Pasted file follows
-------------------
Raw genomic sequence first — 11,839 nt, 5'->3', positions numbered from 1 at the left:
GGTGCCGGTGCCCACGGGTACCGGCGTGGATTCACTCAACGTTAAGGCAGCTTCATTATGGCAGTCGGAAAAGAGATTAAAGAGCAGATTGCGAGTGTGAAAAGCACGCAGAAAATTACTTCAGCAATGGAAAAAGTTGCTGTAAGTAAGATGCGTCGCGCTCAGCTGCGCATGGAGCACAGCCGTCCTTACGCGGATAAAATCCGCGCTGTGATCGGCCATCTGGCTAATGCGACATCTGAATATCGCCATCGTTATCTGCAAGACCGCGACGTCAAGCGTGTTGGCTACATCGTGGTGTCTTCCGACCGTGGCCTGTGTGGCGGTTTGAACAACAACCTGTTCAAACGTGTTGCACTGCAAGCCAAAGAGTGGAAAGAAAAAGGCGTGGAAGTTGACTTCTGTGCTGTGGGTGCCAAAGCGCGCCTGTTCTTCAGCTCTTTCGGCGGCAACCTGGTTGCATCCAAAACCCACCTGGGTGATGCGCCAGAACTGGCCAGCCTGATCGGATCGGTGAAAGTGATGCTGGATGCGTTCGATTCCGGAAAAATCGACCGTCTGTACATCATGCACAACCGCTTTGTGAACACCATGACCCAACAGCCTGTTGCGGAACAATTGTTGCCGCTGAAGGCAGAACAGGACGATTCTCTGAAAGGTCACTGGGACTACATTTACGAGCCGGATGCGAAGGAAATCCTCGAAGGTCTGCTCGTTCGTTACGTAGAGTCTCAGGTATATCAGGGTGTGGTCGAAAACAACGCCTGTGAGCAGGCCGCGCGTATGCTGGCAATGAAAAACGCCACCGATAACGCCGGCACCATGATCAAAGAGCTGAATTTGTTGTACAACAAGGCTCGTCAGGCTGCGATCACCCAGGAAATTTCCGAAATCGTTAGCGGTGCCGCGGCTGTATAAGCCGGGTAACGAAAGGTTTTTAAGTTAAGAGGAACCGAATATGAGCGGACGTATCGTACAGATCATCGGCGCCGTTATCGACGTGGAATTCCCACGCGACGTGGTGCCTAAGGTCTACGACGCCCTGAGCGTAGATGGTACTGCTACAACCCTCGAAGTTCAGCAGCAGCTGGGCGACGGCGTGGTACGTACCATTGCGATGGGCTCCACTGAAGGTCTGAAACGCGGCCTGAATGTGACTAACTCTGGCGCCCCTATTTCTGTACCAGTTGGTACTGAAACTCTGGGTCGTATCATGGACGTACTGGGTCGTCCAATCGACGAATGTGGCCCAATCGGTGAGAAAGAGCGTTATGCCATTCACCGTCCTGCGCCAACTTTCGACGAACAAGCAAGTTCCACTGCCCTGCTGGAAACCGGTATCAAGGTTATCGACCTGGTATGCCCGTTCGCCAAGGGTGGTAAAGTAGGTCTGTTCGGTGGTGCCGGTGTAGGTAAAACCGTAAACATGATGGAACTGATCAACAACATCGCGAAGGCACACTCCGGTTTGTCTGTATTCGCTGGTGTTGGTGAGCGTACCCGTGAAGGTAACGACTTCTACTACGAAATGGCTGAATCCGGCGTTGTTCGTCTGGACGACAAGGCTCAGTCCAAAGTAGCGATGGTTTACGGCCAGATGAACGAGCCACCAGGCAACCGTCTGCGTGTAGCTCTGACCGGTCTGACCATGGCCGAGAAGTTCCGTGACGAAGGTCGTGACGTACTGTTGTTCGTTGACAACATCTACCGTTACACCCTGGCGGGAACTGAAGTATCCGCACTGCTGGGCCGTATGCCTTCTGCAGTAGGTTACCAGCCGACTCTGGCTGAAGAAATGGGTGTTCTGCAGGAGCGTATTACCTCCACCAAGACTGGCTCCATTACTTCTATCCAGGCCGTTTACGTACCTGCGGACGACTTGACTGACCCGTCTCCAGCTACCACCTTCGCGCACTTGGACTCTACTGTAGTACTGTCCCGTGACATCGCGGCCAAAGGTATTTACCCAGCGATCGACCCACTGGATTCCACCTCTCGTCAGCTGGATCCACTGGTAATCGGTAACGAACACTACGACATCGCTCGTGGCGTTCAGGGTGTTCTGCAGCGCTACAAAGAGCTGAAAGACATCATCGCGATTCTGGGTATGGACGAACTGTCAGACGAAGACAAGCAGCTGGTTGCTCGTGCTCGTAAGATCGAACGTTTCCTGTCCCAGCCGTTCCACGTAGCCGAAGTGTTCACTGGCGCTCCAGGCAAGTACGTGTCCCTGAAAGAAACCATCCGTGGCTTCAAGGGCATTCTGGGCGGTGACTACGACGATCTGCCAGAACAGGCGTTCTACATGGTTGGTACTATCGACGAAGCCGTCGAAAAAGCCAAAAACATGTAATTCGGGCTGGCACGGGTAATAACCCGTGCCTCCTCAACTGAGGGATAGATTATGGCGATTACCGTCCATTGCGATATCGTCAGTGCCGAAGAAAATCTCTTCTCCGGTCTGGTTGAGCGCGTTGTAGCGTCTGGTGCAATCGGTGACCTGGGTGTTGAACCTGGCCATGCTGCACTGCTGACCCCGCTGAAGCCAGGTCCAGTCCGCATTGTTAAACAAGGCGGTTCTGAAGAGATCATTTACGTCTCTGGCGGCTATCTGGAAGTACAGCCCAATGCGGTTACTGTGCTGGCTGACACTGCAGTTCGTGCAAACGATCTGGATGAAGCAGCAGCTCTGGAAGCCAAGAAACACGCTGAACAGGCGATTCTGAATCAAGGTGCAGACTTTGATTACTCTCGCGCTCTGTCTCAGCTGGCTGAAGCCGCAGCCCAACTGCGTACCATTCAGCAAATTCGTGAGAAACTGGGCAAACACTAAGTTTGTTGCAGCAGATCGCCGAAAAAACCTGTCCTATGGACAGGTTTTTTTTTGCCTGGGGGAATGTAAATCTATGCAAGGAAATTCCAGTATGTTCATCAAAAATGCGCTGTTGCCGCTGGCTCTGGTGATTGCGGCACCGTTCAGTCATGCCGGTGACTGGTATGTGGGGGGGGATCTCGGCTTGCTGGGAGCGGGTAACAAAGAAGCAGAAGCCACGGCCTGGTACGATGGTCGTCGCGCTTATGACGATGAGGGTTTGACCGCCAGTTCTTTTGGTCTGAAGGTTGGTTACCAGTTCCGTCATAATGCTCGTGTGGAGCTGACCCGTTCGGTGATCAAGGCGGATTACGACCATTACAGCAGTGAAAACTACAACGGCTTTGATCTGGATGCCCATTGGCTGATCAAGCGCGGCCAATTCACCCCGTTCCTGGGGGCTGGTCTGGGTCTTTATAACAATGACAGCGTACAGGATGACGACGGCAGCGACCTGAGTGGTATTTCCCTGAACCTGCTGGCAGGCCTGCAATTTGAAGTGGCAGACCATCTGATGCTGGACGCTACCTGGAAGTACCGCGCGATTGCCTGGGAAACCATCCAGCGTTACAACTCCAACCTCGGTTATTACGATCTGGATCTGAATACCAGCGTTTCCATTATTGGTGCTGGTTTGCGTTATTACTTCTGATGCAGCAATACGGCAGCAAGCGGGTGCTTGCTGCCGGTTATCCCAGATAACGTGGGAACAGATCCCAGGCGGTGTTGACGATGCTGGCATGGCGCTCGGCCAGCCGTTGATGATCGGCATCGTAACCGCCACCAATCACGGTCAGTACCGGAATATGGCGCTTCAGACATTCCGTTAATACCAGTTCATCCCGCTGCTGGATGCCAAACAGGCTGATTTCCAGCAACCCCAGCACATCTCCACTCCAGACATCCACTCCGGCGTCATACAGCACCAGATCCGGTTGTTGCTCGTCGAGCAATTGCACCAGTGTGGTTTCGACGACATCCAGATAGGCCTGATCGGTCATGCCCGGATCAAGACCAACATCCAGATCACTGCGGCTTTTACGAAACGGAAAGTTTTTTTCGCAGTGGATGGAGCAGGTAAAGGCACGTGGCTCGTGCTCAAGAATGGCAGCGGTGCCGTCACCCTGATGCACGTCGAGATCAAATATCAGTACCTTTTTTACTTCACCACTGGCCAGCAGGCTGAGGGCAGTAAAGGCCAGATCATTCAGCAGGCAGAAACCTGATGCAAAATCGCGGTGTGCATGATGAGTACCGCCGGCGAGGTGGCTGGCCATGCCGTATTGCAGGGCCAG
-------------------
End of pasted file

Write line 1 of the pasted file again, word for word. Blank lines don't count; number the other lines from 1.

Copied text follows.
Raw genomic sequence first — 11,839 nt, 5'->3', positions numbered from 1 at the left: